Tell me the photograph I lately spied
While idly searching round the internet,
One of a greying woman and a bride,
A common scene of longing and regret,
She’s fussing with the buttons and the dress,
Just doing what brides’ mothers often do
To stall the creeping sense of uselessness …
Please tell me that this woman isn’t you.
Her eyes are heavy-lidded widow’s eyes,
Not wide and worshipful how I recall.
Her weary face with sorrow etched likewise,
Not fresh and freckled tempting me to fall.
Her lips so tightly clenched that I surmise
These can’t be lips that once held me in thrall.
Notes: Not that I need any more reminders, but time is moving on. I — and those I have known and loved and lost — are getting older. And life is not always kind.
When love is good and it lasts, it can be tempting to idealize its beginnings.
One piece of insider information: the very first time I saw my wife, she was glowing. I kid you not. Sitting in the second row of a darkened auditorium listening to the Chaplain of the U.S. Senate she was surrounded by a golden aura.
I had a camera, but was so befuddled I failed to get the shot. You might argue I was imagining things, but I don’t think so. I’m not given to visions nor hallucinations. I’ve never witnessed anything like it before or since.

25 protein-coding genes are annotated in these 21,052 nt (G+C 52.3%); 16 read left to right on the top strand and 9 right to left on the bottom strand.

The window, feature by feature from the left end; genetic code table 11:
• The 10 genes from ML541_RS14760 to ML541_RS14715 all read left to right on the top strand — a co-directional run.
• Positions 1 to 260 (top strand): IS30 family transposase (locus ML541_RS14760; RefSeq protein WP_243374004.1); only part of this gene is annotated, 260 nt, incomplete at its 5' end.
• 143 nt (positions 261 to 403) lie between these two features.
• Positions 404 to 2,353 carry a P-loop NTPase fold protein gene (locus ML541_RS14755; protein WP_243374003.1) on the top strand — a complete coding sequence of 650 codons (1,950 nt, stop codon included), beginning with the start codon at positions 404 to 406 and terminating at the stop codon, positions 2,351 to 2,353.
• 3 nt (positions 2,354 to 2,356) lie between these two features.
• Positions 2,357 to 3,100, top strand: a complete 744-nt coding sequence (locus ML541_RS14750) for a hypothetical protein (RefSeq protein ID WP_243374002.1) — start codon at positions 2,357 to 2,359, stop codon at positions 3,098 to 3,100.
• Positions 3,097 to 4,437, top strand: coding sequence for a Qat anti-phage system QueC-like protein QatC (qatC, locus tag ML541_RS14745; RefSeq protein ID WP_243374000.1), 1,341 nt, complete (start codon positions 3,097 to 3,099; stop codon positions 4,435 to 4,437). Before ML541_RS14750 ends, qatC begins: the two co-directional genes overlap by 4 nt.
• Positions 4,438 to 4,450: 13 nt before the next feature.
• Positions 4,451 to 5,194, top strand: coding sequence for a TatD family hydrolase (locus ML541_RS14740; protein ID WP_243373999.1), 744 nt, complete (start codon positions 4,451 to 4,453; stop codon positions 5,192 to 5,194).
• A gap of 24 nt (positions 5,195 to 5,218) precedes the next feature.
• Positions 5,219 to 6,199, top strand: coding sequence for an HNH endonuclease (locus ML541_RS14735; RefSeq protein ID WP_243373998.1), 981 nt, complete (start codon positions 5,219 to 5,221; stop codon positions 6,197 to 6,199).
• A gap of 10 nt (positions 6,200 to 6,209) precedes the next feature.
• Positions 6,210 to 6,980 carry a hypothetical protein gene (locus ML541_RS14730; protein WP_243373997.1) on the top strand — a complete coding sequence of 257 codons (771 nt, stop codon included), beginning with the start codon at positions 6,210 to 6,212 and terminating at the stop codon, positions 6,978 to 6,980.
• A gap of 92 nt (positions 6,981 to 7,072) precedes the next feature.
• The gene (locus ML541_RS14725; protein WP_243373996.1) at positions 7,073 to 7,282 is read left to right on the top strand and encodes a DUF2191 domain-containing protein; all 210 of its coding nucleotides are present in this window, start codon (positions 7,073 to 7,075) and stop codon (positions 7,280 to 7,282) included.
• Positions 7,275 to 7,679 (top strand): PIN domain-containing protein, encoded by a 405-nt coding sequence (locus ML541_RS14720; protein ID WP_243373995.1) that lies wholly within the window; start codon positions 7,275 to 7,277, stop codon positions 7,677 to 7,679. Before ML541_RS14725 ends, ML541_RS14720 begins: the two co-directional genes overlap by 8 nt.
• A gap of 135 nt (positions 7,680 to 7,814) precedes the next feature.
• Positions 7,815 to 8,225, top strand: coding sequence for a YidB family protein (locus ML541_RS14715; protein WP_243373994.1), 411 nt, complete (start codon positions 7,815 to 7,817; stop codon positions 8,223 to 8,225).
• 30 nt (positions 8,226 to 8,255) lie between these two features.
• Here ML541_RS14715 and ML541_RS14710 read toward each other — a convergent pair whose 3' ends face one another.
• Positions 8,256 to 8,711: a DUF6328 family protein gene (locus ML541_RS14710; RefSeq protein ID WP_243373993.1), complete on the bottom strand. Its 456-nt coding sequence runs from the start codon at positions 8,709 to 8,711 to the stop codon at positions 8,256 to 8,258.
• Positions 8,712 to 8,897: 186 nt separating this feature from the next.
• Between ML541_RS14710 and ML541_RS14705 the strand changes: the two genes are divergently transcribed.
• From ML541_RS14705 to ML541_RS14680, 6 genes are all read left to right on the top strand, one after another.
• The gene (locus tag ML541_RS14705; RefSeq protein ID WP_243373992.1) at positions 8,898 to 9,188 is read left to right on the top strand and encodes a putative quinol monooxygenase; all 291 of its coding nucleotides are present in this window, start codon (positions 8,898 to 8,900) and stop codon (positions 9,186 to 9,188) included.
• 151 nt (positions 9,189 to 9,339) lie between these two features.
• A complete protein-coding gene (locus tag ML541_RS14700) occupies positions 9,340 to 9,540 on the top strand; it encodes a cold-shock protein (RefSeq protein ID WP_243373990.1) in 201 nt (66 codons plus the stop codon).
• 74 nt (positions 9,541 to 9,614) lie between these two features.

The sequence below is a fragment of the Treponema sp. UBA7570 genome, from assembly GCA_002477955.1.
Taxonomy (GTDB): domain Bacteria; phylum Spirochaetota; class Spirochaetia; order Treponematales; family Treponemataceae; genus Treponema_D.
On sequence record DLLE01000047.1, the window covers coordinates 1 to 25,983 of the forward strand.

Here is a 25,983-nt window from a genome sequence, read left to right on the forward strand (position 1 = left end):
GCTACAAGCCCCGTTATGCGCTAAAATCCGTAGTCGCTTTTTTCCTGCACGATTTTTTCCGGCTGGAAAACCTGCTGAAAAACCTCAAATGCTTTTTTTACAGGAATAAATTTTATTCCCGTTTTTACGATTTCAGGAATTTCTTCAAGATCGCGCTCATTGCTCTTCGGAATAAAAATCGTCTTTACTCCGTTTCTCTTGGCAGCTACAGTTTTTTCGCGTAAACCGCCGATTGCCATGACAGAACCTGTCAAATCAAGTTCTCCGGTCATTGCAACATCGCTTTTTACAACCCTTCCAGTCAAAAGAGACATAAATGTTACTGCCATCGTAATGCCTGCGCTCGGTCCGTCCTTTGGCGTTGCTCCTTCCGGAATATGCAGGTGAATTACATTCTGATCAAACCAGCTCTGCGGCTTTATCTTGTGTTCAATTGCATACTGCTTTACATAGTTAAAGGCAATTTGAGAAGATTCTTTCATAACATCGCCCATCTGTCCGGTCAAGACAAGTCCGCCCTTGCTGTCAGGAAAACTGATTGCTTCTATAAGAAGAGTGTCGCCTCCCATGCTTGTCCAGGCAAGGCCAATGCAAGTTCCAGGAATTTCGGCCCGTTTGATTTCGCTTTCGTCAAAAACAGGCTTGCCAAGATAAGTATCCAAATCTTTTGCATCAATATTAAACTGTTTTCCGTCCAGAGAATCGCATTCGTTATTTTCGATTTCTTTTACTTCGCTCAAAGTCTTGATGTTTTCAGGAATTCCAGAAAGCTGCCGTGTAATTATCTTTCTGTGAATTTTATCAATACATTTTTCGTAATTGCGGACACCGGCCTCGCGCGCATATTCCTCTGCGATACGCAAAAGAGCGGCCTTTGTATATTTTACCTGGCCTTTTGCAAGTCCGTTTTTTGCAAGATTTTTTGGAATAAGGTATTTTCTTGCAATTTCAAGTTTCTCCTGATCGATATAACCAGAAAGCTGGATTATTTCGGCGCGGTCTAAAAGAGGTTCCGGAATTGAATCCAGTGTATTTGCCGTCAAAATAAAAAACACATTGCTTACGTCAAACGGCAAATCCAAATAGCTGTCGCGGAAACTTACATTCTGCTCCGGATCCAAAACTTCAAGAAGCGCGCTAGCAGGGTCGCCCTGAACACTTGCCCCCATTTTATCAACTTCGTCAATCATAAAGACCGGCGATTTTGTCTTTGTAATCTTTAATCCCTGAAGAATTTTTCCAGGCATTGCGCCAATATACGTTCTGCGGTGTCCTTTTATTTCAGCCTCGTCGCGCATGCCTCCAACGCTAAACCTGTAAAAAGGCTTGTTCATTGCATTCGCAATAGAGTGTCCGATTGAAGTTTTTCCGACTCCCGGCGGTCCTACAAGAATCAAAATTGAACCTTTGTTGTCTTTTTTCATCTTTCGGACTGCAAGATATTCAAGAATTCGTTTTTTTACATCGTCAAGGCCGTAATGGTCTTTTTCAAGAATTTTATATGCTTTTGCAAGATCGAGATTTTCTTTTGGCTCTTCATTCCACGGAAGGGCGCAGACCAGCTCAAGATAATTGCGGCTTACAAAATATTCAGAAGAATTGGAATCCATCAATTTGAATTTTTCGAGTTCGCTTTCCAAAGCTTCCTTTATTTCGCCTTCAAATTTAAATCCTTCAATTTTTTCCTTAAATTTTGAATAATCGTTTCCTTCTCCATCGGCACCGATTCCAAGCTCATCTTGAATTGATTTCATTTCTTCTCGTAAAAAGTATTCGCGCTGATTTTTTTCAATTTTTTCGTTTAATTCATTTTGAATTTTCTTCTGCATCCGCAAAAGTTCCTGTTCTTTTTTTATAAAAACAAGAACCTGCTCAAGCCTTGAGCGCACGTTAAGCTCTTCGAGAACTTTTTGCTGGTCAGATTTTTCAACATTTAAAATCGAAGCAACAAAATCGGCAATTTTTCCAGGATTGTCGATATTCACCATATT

I think it was a special gift for a fellow a bit slow on the uptake, who needed a sign to notice a good thing right under my nose.
That’s my story and I’m sticking to it.
We come now to the winter of our years
(Where did the autumn with its pleasures go?)
Our roof will all too soon be cloaked with snow,
So, come, let’s stoke our fire against the fears.
It seems another life ago, my dear,
That full of grace you pilgrim sat aglow
Enkindled so this prodigal would know
That grace was free and grace was very near.
Midsummer’s eve brought more epiphanies
Of spotless bride adorned, redeemed, in white,
Too ill for customary liberties,
So wan, yet still for these sore eyes a sight.
Then! Over Lake Champlain the full moon sees
A railway sleeper car rock through the night.